But some of the bureaucratic business is interesting as well. Early on, one way to get a little extra cash for operations was for the secret service agents to also run Passport Control offices at embassies in foreign countries. It provided cover, and although the Passport Control Officer had to actually work the passport job, the government provided funds that could also be used for the clandestine activities. Ultimately, and hilariously, it became something of an open secret that British PCOs were all spies. Later, this turned out to be somewhat helpful. MI6 used the PCO to make contacts with the secret service of the (friendly) host country for liaison and coordination efforts; meanwhile the secret secret service peeps would carry out their own operations in the country.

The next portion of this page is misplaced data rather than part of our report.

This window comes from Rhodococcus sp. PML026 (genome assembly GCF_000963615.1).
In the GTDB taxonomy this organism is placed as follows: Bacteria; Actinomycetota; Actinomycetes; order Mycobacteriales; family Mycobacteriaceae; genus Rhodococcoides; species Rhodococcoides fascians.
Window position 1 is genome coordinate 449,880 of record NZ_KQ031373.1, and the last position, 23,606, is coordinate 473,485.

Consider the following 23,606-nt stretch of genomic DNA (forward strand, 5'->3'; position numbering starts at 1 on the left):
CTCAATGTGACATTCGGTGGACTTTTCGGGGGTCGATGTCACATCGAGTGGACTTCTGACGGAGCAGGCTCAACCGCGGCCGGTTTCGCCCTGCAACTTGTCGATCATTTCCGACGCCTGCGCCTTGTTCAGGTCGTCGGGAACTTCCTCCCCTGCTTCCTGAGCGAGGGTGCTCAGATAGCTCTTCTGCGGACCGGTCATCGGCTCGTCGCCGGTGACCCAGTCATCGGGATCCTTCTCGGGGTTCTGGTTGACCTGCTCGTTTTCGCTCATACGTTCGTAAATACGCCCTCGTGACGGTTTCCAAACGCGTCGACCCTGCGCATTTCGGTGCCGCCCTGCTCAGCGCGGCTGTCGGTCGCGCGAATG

The book was also kind of interesting from a professional standpoint: an independent entity offering research reports to its clients, struggling to satisfy their information requirements. Looking at it in those terms (as the service's leaders had to) was curiously familiar.
And it's hard not to appreciate the history, when it involves both World Wars, the first coming during the service's infancy, and the second helping to transform it into a modern intelligence agency. Unfortunately, the alternative to the bureaucracy and the tedium was not James Bond shenanigans. Too often it was "We infiltrated 3 agents with wireless devices into Germany from Switzerland. Although they were all captured and shot, one of them transmitted valuable messages about German military railway schedules for three months before that happened. War Office very satisfied with results. Send more agents."